Flights of stairs can be one of the trickiest parts of a house to plan. They take up a large volume and leave only awkward triangular spaces beneath. They do have their perks though (other than the functionally obvious).
In house design there is a high likelihood that the stairwell will be located somewhere in the middle – maximising external wall space for living spaces. So it’s often the area with the least natural light.
If the roof design is coordinated properly with the stairway, a stairwell can be capped by generous full-length skylighting. Having this natural light source above a double height space allows light to bounce down, providing diffuse ever-changing light into the centre of the house. It’s also quite uplifting to have that direct connection to the shifting clouds when you look up the stairs.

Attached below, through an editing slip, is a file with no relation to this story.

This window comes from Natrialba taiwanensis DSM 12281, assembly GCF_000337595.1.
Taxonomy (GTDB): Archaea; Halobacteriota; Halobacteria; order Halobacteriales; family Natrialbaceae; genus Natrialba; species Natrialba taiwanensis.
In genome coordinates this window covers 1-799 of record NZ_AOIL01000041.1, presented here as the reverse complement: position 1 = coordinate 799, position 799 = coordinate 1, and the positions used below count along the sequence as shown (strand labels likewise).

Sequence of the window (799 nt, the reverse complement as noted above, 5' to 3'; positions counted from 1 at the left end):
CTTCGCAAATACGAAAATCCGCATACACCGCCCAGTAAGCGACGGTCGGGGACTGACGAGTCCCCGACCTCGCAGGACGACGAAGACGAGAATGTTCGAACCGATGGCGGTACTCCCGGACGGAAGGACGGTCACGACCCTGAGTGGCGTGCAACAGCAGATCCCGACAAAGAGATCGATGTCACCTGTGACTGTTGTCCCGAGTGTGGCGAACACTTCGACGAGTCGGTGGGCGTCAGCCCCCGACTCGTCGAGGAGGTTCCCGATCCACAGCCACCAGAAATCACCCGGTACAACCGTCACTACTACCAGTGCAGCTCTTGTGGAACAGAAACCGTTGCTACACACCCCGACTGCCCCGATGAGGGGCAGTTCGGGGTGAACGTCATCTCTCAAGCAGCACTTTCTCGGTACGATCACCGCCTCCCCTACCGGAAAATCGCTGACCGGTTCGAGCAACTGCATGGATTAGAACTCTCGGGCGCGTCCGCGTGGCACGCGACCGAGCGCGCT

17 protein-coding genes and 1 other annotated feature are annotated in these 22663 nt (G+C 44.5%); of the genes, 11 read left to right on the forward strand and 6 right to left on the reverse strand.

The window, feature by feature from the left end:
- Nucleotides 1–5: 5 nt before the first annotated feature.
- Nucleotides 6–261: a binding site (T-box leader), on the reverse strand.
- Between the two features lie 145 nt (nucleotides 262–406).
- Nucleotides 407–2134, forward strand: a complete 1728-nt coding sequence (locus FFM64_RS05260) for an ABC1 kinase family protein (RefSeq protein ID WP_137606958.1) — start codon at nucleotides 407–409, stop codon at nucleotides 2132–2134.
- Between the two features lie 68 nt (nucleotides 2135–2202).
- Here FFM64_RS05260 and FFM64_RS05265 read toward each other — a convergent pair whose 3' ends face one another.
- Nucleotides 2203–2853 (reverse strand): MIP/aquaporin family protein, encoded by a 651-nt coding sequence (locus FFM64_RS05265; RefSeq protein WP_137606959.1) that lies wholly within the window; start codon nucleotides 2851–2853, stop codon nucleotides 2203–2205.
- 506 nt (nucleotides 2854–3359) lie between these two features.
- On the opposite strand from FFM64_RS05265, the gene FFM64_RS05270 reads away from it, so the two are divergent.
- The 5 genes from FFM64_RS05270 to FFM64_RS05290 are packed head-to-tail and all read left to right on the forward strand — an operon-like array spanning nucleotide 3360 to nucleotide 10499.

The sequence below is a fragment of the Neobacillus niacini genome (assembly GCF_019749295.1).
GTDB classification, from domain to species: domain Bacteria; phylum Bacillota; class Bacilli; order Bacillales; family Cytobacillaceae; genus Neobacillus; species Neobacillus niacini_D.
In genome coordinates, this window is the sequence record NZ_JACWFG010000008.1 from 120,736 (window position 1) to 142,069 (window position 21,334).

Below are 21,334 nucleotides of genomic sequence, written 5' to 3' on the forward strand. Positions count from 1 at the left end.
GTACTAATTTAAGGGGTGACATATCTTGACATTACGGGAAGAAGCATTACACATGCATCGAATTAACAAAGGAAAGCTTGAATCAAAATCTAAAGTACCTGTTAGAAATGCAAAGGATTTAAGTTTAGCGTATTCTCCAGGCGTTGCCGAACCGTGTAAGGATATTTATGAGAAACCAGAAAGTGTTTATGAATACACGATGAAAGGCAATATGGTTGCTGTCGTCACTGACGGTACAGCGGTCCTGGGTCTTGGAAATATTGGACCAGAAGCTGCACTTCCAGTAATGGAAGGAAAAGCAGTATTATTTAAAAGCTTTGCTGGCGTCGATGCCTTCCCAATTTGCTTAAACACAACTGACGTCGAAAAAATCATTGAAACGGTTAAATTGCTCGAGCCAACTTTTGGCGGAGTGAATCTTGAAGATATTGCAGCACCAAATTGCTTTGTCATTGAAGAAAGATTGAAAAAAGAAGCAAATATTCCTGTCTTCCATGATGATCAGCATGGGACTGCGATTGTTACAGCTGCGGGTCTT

Care needs to be taken incorporating skylights into new house designs. The structure, glazing, tilt and flashings and guttering all need to be just right.
Most heat in a house is lost through windows. Where the “window” is on the roof, this is even more the case. So it’s very worthwhile controlling this to your advantage. Double-glazing and integrated ventilation can keep internal temperatures right throughout the seasons.
We’ve been incorporating skylighting for decades. It can be custom or standard, so that even on tight budgets it can be a viable option worth consideration.
The central stairwell has the potential to become a work of art in its own right, depending on how far you’re willing to go in terms of layout, colours and materials.